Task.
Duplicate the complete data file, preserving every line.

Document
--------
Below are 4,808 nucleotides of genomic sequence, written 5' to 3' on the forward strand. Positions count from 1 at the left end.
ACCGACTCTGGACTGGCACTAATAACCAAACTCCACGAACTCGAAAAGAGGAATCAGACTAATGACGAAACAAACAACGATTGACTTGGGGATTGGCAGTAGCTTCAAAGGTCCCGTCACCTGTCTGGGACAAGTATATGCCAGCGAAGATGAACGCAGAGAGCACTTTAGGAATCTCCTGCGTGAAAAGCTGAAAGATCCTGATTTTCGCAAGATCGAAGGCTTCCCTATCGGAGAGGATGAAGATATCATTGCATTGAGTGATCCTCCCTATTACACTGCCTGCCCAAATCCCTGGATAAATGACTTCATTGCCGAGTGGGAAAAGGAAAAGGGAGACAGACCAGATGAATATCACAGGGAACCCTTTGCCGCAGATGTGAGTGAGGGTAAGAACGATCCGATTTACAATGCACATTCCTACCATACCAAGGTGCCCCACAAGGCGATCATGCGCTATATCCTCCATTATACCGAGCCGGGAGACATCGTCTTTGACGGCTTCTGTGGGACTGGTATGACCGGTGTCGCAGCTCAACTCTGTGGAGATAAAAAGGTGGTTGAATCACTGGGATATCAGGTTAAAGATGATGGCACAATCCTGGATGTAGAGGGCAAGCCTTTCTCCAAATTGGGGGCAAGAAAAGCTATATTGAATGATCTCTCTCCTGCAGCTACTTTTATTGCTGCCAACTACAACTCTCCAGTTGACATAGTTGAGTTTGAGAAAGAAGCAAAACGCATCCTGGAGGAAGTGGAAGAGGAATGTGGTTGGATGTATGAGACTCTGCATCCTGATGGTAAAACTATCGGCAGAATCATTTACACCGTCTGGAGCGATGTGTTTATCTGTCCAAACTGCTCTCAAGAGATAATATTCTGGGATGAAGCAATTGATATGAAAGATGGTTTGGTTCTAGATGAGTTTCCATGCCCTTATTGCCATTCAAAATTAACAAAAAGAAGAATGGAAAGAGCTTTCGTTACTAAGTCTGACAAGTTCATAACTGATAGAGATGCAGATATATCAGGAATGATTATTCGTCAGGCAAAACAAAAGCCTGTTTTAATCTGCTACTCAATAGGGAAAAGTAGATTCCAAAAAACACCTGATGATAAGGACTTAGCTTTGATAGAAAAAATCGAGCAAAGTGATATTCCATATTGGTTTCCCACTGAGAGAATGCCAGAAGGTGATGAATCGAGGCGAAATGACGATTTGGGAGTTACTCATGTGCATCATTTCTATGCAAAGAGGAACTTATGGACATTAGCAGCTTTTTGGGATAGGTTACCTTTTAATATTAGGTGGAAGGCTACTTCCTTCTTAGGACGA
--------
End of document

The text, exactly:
Below are 4,808 nucleotides of genomic sequence, written 5' to 3' on the forward strand. Positions count from 1 at the left end.
ACCGACTCTGGACTGGCACTAATAACCAAACTCCACGAACTCGAAAAGAGGAATCAGACTAATGACGAAACAAACAACGATTGACTTGGGGATTGGCAGTAGCTTCAAAGGTCCCGTCACCTGTCTGGGACAAGTATATGCCAGCGAAGATGAACGCAGAGAGCACTTTAGGAATCTCCTGCGTGAAAAGCTGAAAGATCCTGATTTTCGCAAGATCGAAGGCTTCCCTATCGGAGAGGATGAAGATATCATTGCATTGAGTGATCCTCCCTATTACACTGCCTGCCCAAATCCCTGGATAAATGACTTCATTGCCGAGTGGGAAAAGGAAAAGGGAGACAGACCAGATGAATATCACAGGGAACCCTTTGCCGCAGATGTGAGTGAGGGTAAGAACGATCCGATTTACAATGCACATTCCTACCATACCAAGGTGCCCCACAAGGCGATCATGCGCTATATCCTCCATTATACCGAGCCGGGAGACATCGTCTTTGACGGCTTCTGTGGGACTGGTATGACCGGTGTCGCAGCTCAACTCTGTGGAGATAAAAAGGTGGTTGAATCACTGGGATATCAGGTTAAAGATGATGGCACAATCCTGGATGTAGAGGGCAAGCCTTTCTCCAAATTGGGGGCAAGAAAAGCTATATTGAATGATCTCTCTCCTGCAGCTACTTTTATTGCTGCCAACTACAACTCTCCAGTTGACATAGTTGAGTTTGAGAAAGAAGCAAAACGCATCCTGGAGGAAGTGGAAGAGGAATGTGGTTGGATGTATGAGACTCTGCATCCTGATGGTAAAACTATCGGCAGAATCATTTACACCGTCTGGAGCGATGTGTTTATCTGTCCAAACTGCTCTCAAGAGATAATATTCTGGGATGAAGCAATTGATATGAAAGATGGTTTGGTTCTAGATGAGTTTCCATGCCCTTATTGCCATTCAAAATTAACAAAAAGAAGAATGGAAAGAGCTTTCGTTACTAAGTCTGACAAGTTCATAACTGATAGAGATGCAGATATATCAGGAATGATTATTCGTCAGGCAAAACAAAAGCCTGTTTTAATCTGCTACTCAATAGGGAAAAGTAGATTCCAAAAAACACCTGATGATAAGGACTTAGCTTTGATAGAAAAAATCGAGCAAAGTGATATTCCATATTGGTTTCCCACTGAGAGAATGCCAGAAGGTGATGAATCGAGGCGAAATGACGATTTGGGAGTTACTCATGTGCATCATTTCTATGCAAAGAGGAACTTATGGACATTAGCAGCTTTTTGGGATAGGTTACCTTTTAATATTAGGTGGAAGGCTACTTCCTTCTTAGGACGA